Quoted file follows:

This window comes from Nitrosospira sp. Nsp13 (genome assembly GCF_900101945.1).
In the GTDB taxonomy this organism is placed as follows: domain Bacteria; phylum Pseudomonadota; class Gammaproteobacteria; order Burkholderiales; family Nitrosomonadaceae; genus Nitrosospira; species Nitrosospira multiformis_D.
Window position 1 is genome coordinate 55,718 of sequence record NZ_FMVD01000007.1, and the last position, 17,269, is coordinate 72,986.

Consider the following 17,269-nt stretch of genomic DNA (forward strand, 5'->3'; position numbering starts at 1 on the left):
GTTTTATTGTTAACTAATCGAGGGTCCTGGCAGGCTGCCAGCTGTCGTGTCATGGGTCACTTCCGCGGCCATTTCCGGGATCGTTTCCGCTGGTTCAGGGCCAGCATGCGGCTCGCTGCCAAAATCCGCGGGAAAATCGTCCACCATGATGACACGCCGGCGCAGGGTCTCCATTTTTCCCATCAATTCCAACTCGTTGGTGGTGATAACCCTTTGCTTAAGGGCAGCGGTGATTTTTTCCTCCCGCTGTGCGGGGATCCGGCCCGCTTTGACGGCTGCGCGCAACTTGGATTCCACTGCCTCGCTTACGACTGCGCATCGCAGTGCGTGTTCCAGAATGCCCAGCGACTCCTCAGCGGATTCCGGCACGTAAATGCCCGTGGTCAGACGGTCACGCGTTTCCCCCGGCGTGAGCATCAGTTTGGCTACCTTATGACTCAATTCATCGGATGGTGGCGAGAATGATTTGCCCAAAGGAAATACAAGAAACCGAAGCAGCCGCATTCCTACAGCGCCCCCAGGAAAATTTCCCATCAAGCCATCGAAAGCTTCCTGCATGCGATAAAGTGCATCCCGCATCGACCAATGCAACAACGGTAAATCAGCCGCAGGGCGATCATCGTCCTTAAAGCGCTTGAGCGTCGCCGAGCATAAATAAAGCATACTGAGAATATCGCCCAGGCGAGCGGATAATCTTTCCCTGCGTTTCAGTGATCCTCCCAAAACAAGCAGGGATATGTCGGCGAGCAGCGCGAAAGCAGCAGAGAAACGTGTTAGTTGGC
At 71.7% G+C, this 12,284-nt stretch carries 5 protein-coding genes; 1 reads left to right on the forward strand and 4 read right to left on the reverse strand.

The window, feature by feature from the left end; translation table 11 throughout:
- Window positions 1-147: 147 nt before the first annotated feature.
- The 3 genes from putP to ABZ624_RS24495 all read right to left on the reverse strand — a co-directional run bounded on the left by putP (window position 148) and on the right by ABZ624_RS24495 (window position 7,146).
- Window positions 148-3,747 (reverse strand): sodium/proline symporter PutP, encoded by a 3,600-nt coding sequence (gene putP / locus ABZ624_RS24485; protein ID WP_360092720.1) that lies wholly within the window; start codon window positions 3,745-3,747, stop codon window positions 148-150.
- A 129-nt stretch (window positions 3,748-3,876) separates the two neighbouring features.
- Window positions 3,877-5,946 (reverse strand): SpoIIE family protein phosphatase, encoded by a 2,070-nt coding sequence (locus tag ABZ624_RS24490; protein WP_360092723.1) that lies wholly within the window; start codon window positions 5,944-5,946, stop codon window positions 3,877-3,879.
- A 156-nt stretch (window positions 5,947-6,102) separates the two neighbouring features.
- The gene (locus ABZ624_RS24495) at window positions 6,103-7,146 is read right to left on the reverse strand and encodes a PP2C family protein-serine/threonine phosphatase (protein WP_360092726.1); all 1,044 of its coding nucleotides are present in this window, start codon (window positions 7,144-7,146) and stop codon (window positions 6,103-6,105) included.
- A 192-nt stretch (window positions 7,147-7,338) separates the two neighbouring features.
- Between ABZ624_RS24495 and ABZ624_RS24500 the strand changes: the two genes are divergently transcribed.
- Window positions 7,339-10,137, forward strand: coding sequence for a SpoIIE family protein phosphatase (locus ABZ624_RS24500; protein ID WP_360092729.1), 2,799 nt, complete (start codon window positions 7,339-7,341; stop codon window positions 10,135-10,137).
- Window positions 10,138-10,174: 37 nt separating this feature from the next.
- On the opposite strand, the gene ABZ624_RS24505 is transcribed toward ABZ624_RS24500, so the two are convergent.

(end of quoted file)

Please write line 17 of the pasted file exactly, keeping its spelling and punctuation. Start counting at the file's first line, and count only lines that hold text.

- Window positions 7,339-10,137, forward strand: coding sequence for a SpoIIE family protein phosphatase (locus ABZ624_RS24500; protein ID WP_360092729.1), 2,799 nt, complete (start codon window positions 7,339-7,341; stop codon window positions 10,135-10,137).